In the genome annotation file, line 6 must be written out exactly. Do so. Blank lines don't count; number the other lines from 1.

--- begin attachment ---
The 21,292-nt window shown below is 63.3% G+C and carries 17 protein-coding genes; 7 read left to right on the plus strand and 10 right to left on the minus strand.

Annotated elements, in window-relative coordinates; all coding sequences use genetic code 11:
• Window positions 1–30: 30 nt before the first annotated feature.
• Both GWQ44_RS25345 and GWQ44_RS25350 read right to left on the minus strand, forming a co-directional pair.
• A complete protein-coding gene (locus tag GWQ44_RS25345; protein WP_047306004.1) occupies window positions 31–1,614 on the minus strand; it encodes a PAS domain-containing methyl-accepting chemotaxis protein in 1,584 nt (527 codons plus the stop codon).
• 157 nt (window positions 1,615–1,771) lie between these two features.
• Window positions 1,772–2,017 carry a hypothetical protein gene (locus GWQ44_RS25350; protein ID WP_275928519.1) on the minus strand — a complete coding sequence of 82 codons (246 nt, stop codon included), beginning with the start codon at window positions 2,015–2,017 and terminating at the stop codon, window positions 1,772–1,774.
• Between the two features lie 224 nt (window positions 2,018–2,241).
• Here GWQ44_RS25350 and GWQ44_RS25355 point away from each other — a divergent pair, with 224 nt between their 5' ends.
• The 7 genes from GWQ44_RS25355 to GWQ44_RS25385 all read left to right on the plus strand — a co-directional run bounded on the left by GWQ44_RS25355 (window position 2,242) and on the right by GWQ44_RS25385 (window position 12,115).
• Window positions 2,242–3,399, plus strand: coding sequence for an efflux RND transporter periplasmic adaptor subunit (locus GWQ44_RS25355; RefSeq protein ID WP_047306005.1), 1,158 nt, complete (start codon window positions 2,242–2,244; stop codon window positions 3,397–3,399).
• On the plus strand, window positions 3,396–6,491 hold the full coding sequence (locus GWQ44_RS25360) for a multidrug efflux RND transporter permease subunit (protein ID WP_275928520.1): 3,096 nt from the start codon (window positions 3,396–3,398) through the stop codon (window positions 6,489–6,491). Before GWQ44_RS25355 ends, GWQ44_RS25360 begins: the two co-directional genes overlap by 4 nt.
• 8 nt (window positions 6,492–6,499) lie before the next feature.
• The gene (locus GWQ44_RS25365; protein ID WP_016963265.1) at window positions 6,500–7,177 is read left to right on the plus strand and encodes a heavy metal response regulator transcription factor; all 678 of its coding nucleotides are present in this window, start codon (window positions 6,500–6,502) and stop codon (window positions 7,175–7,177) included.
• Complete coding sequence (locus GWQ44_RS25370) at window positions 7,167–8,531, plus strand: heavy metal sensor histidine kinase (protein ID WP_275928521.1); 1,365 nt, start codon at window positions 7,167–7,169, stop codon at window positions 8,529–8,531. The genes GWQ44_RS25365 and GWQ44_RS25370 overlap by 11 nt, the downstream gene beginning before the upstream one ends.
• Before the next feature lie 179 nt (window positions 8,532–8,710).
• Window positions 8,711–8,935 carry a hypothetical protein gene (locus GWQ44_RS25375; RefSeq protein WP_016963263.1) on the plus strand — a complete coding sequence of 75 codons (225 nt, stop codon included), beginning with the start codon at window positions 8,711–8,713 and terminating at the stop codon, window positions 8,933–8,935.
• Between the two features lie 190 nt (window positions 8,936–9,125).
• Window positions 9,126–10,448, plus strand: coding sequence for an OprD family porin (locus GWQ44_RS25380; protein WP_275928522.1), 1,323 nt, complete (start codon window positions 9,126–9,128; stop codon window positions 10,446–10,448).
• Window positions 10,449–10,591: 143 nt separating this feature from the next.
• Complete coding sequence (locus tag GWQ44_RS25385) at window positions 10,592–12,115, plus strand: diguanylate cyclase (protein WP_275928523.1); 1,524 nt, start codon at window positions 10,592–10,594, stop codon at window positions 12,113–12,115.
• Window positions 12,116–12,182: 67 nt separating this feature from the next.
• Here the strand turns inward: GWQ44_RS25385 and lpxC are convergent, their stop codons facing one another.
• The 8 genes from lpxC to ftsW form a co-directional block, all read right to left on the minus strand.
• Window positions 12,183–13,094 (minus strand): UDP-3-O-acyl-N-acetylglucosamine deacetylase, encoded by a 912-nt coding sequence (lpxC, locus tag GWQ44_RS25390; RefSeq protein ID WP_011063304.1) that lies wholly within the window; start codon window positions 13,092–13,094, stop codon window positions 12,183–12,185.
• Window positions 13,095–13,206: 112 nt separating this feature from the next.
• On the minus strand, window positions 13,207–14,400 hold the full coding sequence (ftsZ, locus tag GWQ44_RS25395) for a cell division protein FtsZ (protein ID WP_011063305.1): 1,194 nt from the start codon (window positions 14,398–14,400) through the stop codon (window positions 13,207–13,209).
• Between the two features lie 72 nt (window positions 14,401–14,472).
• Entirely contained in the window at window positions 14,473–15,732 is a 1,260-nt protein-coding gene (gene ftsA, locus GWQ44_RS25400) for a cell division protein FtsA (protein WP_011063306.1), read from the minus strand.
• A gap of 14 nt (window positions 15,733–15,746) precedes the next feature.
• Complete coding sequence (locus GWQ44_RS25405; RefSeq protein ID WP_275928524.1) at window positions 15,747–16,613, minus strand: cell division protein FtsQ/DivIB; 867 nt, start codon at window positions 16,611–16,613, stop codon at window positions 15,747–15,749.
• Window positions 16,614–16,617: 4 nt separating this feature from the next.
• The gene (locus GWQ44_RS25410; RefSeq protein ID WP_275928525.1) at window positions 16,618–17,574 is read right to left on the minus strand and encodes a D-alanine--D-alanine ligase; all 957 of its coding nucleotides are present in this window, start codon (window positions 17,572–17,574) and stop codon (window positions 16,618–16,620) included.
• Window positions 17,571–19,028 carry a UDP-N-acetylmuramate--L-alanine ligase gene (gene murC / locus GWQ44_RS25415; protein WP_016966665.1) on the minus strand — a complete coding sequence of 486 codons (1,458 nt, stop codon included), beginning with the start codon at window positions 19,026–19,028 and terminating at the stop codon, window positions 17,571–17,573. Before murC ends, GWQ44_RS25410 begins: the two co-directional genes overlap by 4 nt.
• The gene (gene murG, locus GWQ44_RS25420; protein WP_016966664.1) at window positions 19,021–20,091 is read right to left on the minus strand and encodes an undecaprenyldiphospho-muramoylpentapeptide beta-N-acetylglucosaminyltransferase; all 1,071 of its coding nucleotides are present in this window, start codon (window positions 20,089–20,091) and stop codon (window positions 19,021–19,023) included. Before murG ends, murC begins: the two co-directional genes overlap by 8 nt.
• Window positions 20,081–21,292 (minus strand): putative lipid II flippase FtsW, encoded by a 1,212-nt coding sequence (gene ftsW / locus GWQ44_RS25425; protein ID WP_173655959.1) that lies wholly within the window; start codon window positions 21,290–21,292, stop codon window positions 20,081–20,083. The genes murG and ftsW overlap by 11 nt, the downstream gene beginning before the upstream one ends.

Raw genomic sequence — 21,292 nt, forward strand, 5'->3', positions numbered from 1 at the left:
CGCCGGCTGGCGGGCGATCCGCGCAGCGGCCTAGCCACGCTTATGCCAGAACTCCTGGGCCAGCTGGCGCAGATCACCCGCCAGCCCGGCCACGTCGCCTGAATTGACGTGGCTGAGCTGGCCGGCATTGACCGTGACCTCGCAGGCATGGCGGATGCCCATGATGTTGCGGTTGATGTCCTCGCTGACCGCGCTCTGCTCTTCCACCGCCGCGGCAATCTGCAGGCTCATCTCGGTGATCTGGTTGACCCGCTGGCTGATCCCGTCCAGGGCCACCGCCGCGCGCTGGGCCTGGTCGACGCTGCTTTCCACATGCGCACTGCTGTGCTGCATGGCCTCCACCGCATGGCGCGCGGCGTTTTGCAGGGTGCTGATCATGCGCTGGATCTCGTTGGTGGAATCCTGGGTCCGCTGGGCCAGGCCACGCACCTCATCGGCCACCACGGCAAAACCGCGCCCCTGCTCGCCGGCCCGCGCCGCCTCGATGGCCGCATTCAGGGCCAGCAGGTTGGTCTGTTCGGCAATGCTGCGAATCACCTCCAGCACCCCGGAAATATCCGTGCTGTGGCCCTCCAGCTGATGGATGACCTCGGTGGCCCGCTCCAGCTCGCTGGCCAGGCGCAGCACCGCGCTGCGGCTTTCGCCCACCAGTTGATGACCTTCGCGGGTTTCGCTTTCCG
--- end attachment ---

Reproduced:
• 157 nt (window positions 1,615–1,771) lie between these two features.